Creationist Group Wants a Tax Break to Discriminateby
How far will religious-righters go to use faith as a weapon to harm others? Pretty far — including demanding government help to do it.
Answers in Genesis, a militantly anti-evolution ministry, is suing the state of Kentucky for the right of its proposed creation theme park to discriminate on the basis of religion even while getting $18 million in tax incentives.
Kentucky tourism officials told Answers in Genesis in December that the proposed Ark Encounter creationist theme park won’t be eligible for the tax incentives unless the organization pledges not to discriminate in hiring based on religion. That’s a requirement any non-religious business must meet. But Answers in Genesis President Ken Ham is claiming that Kentucky officials are hostile to religion:
“(T)he state was so insistent on treating our religious entity as a second-class citizen that we were simply left with no alternative but to proceed to court. This is the latest example of increasing government hostility towards religion in America, and it’s certainly among the most blatant.”
Ham — who has attacked the Texas Freedom Network for defending the teaching of evolution — is talking nonsense. The state is simply treating his proposed theme park as it would any other business. If Ham wants the right to discriminate on the basis of religion, then the theme park isn’t a business — it’s part of his ministry. Indeed, the state’s tourism secretary, in a letter to Answers in Genesis in December, worried that the theme park was evolving into an extension of the group’s ministry rather than a tourist attraction:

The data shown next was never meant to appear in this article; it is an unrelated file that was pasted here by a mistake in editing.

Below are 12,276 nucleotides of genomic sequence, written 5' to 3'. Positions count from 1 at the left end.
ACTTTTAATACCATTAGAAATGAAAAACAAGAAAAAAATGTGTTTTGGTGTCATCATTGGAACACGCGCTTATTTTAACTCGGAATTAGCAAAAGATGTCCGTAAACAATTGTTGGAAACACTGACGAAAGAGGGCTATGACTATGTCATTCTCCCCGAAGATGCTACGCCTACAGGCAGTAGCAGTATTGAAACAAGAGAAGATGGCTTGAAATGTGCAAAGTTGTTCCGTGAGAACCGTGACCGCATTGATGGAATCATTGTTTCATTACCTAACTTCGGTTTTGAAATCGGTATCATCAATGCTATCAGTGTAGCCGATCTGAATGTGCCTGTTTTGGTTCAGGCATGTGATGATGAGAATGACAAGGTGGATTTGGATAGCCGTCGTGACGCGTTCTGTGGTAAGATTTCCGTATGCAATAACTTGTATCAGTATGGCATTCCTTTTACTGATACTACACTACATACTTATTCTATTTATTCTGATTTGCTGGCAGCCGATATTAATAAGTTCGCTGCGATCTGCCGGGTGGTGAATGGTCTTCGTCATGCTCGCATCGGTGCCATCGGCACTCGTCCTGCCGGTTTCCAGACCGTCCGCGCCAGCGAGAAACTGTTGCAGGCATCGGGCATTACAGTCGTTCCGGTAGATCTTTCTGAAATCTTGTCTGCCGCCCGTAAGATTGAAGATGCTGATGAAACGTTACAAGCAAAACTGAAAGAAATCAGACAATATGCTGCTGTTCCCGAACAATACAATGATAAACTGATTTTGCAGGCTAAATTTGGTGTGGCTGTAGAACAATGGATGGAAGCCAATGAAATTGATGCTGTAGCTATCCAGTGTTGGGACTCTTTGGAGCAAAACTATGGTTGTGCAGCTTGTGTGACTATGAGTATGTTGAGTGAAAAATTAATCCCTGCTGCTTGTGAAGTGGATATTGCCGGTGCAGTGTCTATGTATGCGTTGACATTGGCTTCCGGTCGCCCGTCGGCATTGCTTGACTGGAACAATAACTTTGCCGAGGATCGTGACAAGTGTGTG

“State tourism tax incentives cannot be used to fund religious indoctrination or otherwise be used to advance religion. The use of state incentives in this way violates the separation of church and state provisions of the Constitution and is therefore impermissible.”
That is entirely correct. Frankly, however, we always thought it was a bad idea to provide tax incentives even to a supposedly non-religious business, like this creationist theme park, that is really promoting a particular religious perspective. But by demanding the right to discriminate, Ham simply made it clearer to Kentucky officials that tax incentives for the theme park were improper.
If Ham wants to create an expensive propaganda tool to promote his ministry and particular religious beliefs about creation, he has every right to do so — on his own dime. But has no right to expect government to help him do it, especially if he wants to use that help to discriminate against people who don’t share his religious beliefs.